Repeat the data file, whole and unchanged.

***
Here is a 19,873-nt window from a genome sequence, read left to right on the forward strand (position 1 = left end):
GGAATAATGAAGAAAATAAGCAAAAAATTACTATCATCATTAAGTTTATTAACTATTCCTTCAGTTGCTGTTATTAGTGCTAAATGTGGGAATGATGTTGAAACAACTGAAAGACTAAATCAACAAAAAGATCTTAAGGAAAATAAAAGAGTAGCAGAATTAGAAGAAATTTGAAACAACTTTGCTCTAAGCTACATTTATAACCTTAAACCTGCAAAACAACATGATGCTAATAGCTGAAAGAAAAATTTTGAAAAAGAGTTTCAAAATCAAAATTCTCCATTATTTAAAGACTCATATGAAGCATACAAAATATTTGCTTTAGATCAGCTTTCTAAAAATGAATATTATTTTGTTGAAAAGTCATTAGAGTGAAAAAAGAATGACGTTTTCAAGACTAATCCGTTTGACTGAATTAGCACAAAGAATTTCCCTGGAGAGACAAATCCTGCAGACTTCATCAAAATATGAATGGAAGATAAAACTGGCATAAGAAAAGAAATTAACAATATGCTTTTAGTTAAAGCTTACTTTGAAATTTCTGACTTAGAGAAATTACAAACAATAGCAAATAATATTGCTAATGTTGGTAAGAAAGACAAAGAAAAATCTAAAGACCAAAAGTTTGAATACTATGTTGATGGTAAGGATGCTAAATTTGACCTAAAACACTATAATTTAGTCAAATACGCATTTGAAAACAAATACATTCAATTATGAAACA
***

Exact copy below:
Here is a 19,873-nt window from a genome sequence, read left to right on the forward strand (position 1 = left end):
GGAATAATGAAGAAAATAAGCAAAAAATTACTATCATCATTAAGTTTATTAACTATTCCTTCAGTTGCTGTTATTAGTGCTAAATGTGGGAATGATGTTGAAACAACTGAAAGACTAAATCAACAAAAAGATCTTAAGGAAAATAAAAGAGTAGCAGAATTAGAAGAAATTTGAAACAACTTTGCTCTAAGCTACATTTATAACCTTAAACCTGCAAAACAACATGATGCTAATAGCTGAAAGAAAAATTTTGAAAAAGAGTTTCAAAATCAAAATTCTCCATTATTTAAAGACTCATATGAAGCATACAAAATATTTGCTTTAGATCAGCTTTCTAAAAATGAATATTATTTTGTTGAAAAGTCATTAGAGTGAAAAAAGAATGACGTTTTCAAGACTAATCCGTTTGACTGAATTAGCACAAAGAATTTCCCTGGAGAGACAAATCCTGCAGACTTCATCAAAATATGAATGGAAGATAAAACTGGCATAAGAAAAGAAATTAACAATATGCTTTTAGTTAAAGCTTACTTTGAAATTTCTGACTTAGAGAAATTACAAACAATAGCAAATAATATTGCTAATGTTGGTAAGAAAGACAAAGAAAAATCTAAAGACCAAAAGTTTGAATACTATGTTGATGGTAAGGATGCTAAATTTGACCTAAAACACTATAATTTAGTCAAATACGCATTTGAAAACAAATACATTCAATTATGAAACA